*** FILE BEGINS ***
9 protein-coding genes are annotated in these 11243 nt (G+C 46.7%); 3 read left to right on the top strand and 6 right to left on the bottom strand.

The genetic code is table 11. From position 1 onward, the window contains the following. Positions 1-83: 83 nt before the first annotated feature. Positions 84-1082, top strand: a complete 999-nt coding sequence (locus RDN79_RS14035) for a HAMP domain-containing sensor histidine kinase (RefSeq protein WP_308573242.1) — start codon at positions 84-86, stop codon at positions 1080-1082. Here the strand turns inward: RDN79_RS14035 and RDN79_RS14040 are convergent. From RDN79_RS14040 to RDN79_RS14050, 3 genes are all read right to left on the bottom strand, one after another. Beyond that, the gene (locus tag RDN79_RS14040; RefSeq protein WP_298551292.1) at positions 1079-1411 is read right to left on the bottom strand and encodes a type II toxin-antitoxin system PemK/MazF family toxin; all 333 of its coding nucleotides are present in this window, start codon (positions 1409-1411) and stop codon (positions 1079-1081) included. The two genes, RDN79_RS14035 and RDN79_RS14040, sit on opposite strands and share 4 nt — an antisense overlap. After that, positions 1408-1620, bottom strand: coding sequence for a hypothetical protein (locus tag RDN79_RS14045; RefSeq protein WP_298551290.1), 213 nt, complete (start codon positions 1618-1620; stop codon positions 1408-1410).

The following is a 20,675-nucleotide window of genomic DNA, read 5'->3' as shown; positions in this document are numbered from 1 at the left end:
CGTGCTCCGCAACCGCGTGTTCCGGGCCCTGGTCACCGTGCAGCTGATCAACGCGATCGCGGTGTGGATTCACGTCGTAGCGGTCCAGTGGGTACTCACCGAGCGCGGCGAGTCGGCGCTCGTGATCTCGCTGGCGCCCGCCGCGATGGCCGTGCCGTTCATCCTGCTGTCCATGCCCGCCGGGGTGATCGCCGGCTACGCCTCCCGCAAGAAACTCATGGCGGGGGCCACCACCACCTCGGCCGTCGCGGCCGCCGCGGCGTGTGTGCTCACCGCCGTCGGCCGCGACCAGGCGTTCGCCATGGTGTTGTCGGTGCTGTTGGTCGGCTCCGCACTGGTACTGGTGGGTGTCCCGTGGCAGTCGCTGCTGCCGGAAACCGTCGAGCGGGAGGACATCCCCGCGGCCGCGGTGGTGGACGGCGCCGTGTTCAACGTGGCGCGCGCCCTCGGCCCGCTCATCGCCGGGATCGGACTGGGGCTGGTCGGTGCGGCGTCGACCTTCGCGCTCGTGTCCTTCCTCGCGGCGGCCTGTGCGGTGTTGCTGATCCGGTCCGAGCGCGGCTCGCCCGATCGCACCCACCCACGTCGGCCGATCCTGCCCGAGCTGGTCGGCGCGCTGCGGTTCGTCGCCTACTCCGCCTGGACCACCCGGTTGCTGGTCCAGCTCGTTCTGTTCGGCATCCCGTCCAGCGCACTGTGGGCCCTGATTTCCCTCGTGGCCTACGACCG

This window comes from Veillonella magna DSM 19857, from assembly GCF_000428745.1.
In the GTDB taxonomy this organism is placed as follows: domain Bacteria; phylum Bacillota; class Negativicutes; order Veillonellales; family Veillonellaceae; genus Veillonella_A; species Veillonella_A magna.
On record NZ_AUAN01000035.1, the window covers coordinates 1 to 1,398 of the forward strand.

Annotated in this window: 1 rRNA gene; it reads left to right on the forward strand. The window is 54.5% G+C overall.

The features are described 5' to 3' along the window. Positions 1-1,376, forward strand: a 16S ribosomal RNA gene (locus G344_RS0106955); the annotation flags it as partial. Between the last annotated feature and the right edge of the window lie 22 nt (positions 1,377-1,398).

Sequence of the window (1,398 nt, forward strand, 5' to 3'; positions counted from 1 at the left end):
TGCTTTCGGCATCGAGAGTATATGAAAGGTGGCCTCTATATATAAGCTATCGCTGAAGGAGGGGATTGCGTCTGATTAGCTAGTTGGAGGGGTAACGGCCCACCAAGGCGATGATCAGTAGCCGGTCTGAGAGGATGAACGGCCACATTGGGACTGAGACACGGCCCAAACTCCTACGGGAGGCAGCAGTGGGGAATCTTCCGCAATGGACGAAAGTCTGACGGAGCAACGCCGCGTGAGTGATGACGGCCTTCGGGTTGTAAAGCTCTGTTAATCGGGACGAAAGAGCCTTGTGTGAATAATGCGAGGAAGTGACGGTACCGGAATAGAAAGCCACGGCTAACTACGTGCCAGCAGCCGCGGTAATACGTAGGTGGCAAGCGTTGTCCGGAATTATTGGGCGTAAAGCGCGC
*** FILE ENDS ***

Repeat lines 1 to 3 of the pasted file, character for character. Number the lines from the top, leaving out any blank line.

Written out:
9 protein-coding genes are annotated in these 11243 nt (G+C 46.7%); 3 read left to right on the top strand and 6 right to left on the bottom strand.

The genetic code is table 11. From position 1 onward, the window contains the following. Positions 1-83: 83 nt before the first annotated feature. Positions 84-1082, top strand: a complete 999-nt coding sequence (locus RDN79_RS14035) for a HAMP domain-containing sensor histidine kinase (RefSeq protein WP_308573242.1) — start codon at positions 84-86, stop codon at positions 1080-1082. Here the strand turns inward: RDN79_RS14035 and RDN79_RS14040 are convergent. From RDN79_RS14040 to RDN79_RS14050, 3 genes are all read right to left on the bottom strand, one after another. Beyond that, the gene (locus tag RDN79_RS14040; RefSeq protein WP_298551292.1) at positions 1079-1411 is read right to left on the bottom strand and encodes a type II toxin-antitoxin system PemK/MazF family toxin; all 333 of its coding nucleotides are present in this window, start codon (positions 1409-1411) and stop codon (positions 1079-1081) included. The two genes, RDN79_RS14035 and RDN79_RS14040, sit on opposite strands and share 4 nt — an antisense overlap. After that, positions 1408-1620, bottom strand: coding sequence for a hypothetical protein (locus tag RDN79_RS14045; RefSeq protein WP_298551290.1), 213 nt, complete (start codon positions 1618-1620; stop codon positions 1408-1410).

The following is a 20,675-nucleotide window of genomic DNA, read 5'->3' as shown; positions in this document are numbered from 1 at the left end: